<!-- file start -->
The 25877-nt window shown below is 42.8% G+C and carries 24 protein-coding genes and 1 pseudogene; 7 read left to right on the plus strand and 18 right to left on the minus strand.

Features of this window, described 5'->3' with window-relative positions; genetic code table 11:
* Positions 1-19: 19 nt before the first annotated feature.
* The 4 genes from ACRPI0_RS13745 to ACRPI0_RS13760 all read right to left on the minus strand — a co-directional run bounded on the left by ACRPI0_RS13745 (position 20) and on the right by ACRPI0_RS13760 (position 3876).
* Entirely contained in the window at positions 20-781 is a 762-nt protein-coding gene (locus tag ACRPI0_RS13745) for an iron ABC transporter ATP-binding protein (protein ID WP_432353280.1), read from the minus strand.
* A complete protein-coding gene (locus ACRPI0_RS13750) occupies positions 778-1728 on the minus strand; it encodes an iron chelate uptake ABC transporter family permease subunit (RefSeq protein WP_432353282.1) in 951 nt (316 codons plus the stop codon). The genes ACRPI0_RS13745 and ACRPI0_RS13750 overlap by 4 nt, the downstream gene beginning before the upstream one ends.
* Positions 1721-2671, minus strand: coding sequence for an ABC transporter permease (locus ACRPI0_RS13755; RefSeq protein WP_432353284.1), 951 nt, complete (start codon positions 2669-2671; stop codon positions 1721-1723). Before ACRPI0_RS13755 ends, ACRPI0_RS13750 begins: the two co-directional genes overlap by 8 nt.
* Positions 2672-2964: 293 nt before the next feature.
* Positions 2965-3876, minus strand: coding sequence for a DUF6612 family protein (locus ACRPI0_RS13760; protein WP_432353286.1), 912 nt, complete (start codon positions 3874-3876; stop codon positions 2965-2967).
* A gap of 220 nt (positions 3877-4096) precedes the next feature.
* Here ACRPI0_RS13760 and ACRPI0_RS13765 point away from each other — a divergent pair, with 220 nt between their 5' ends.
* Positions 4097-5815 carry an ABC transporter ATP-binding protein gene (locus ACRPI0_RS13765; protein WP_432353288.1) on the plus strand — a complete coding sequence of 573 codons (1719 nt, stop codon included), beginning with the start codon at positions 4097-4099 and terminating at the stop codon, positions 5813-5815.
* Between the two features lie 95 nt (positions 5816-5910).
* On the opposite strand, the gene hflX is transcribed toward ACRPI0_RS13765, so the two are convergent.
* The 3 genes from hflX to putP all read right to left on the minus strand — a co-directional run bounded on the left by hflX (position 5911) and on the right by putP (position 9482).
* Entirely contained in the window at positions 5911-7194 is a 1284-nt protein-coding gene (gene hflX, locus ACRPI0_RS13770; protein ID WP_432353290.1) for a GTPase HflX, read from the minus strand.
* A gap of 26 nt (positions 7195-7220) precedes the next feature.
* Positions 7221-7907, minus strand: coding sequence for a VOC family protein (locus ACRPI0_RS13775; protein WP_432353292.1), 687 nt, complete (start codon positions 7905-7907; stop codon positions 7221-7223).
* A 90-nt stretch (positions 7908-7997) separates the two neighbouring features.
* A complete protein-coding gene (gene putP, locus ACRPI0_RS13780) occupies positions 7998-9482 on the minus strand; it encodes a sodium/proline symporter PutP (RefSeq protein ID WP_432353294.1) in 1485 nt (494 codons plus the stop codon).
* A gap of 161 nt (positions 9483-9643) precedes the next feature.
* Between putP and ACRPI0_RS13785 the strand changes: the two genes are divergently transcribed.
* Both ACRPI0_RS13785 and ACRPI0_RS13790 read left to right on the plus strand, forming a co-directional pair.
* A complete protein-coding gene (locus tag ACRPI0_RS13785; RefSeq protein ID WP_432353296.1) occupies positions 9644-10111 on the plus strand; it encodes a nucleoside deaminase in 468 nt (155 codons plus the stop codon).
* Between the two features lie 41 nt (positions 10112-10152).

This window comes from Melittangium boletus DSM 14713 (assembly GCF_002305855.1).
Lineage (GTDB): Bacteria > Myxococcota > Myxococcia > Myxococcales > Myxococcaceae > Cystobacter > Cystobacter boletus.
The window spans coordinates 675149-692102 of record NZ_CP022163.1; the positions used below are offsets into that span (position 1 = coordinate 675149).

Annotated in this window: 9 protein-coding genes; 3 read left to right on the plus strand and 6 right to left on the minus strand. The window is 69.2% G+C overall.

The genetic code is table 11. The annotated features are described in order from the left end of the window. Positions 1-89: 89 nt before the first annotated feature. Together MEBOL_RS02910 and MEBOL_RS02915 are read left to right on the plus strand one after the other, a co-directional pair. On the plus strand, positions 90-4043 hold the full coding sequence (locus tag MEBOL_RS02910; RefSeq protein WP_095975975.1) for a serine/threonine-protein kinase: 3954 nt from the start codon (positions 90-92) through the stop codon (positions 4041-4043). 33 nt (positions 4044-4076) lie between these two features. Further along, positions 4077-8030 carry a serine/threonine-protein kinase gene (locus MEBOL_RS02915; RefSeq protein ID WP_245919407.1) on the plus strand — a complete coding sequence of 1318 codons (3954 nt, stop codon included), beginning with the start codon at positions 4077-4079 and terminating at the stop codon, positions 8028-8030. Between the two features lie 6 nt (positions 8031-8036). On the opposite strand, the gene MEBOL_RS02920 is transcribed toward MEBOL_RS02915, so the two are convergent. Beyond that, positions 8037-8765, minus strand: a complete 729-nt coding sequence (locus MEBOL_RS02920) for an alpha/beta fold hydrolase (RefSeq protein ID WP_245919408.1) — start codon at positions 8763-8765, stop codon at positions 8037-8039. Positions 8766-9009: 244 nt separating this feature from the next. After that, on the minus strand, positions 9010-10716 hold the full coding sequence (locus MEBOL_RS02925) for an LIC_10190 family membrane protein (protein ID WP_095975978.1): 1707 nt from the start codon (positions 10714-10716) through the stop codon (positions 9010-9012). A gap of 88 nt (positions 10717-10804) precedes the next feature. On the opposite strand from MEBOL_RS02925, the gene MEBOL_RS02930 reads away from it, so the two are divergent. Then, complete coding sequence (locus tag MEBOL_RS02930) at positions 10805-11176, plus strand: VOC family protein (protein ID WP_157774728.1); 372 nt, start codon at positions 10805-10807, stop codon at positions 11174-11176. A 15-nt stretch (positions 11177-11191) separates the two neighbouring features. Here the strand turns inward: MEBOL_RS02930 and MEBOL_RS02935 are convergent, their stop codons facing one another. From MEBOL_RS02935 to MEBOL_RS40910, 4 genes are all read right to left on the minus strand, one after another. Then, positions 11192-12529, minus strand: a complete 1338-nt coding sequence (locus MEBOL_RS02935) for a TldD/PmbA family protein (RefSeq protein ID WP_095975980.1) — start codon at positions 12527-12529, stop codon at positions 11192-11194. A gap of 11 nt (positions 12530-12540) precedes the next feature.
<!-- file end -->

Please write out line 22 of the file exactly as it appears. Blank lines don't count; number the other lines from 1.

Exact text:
* Between putP and ACRPI0_RS13785 the strand changes: the two genes are divergently transcribed.